A Community Energy and Emissions Plan (CEEP) guides the community's priorities and efforts with respect to its energy consumption, and identifies how to support activities that reduce our daily impacts at home, at work and in between.
Why create a Community Energy
and Emissions Plan?
In the future, it will be our children who live, work and play in Delta and we want to ensure that our community continues to be a great place to call home. The decisions we make today about energy and emissions related to our homes, businesses and transportation will affect future generations.
Delta is committed to helping the community reduce its contribution to climate change. The CEEP describes a course for the community to achieve this commitment.
There are many additional benefits to taking action to reduce energy consumption and GHG emissions, including:
- Reducing energy costs for the community (for residents and businesses)
- Reducing vulnerability to energy markets through reduced reliance on fossil fuels
- Creating local economic development opportunities in energy efficiency and green energy
- Supporting the community's goals for creating a livable, complete, green, planned, prosperous and involved community
Where We Are
An energy and emissions inventory was created for the community of Delta. This inventory summarizes all of the energy used and emissions produced within Delta. The inventory for 2007 shows that residents and businesses consumed almost 14 million Gigajoules of energy, mostly in the form of natural gas, electricity, gasoline and diesel fuel. This led to a total of 680,000 tonnes of carbon emissions, or about seven tonnes per person.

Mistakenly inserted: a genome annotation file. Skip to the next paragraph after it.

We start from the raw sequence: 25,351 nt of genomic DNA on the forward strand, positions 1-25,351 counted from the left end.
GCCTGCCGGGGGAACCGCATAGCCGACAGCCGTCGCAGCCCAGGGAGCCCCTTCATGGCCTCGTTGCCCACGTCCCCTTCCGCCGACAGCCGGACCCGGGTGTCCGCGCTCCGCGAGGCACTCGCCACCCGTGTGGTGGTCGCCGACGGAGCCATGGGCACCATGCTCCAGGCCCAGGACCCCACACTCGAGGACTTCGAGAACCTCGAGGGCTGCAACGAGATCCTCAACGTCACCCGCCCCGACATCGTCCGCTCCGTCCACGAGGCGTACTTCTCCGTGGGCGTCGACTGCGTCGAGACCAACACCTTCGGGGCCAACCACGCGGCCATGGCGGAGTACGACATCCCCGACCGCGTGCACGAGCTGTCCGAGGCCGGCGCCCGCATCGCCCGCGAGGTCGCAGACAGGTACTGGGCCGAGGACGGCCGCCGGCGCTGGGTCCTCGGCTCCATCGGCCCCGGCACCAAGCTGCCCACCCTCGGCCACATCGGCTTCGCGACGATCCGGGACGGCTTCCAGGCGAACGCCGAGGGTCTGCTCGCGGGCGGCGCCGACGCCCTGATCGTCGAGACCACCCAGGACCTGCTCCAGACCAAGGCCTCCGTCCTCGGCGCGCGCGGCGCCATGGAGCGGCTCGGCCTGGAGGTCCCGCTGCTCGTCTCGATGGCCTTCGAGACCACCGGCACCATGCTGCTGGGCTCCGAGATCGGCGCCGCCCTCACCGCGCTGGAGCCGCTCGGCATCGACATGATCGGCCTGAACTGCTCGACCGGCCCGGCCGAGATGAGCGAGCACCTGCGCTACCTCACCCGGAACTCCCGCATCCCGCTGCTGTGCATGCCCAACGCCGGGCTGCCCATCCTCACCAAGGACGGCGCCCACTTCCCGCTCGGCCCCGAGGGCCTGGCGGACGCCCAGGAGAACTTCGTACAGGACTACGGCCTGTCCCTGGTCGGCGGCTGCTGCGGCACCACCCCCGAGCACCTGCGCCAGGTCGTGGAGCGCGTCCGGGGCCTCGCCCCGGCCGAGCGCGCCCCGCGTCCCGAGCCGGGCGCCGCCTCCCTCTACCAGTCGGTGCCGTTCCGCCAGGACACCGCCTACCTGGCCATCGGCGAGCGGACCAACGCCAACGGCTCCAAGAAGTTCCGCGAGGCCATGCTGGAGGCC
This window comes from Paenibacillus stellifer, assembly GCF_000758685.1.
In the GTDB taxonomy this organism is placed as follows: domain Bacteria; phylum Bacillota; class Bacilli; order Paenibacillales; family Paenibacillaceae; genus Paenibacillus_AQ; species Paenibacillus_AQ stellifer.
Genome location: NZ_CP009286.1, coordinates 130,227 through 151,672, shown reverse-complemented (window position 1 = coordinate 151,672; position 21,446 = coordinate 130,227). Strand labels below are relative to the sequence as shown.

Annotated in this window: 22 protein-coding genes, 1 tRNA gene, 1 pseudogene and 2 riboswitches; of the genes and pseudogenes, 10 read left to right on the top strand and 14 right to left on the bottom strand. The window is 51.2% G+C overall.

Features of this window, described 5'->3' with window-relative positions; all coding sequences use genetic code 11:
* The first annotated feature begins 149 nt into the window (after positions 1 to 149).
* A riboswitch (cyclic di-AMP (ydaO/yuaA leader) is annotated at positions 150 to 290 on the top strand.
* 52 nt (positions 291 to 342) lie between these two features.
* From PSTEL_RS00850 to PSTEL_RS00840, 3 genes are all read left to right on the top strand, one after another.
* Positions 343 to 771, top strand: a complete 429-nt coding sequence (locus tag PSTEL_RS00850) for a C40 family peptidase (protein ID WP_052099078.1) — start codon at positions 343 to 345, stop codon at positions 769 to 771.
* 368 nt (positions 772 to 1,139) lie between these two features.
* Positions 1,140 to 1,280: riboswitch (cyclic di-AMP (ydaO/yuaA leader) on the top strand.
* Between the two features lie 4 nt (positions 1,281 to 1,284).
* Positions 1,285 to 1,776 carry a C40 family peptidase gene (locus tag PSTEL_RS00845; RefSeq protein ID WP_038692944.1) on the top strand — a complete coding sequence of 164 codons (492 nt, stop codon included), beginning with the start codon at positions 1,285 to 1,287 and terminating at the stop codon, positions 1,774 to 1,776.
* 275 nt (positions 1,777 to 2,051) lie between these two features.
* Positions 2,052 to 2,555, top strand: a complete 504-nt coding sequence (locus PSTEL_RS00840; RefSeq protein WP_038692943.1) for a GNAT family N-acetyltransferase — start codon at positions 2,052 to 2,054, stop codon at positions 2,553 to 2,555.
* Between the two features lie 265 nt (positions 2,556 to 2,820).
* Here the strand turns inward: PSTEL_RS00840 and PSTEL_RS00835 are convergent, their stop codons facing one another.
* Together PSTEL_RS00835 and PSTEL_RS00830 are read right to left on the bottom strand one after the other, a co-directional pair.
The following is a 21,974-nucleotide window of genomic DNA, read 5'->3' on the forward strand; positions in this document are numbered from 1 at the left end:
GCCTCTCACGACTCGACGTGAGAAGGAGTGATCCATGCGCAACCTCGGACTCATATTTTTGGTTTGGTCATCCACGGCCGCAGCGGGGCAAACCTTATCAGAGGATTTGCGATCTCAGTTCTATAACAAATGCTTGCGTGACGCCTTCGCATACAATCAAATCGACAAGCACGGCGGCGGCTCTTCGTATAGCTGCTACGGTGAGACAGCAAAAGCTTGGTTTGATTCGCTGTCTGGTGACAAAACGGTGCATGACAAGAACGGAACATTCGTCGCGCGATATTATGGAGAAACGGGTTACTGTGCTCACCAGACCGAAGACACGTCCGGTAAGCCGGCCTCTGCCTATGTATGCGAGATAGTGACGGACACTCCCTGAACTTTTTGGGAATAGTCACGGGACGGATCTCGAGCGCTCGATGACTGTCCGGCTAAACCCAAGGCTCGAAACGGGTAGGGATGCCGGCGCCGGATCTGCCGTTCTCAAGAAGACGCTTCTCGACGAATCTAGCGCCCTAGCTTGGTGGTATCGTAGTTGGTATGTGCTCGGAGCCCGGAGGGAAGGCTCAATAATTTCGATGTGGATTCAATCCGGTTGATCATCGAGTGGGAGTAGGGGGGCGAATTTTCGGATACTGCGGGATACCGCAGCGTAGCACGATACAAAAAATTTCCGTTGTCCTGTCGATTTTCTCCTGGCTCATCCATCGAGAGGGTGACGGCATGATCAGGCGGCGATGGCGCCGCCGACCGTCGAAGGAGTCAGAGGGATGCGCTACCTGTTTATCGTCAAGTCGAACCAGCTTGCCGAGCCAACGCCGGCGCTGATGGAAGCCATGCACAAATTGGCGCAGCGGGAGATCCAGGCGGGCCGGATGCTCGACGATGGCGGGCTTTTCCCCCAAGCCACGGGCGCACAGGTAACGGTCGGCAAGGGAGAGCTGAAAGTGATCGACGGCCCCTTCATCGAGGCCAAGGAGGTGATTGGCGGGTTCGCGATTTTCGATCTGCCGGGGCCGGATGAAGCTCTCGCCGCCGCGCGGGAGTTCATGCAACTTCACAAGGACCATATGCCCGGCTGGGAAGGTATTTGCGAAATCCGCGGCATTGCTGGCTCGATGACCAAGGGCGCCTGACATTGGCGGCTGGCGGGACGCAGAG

The 2007 GHG emissions inventory breaks down as follows:
Transportation: Almost 60 percent of our GHG emissions come from using fossil fuels in our vehicles. We use a combination of gasoline, diesel and propane to get ourselves around (to work, to school, to shop, to recreation activities), and to move people and goods for our businesses. This inventory includes only vehicles registered in Delta.
Buildings: Almost 40 percent of our GHG emissions come from heating, cooling and powering our buildings. The majority of these GHG emissions come from burning natural gas (almost 90 per cent), and the remaining come from electricity use.
Solid Waste: A portion of our GHG emissions come from our waste that goes to landfills where it decomposes and releases methane gas, a potent GHG. This inventory only includes GHG emissions from the solid waste generated by residents and businesses located in Delta.
Where We Want to Be
Through the CEEP development process, a vision, goals and targets will be established that describe where we want Delta to be in 25 years with respect to energy efficiency, energy sources, and our impact on climate change. This process will be completed summer 2013 and will involve Delta staff and Council, key stakeholders and community members.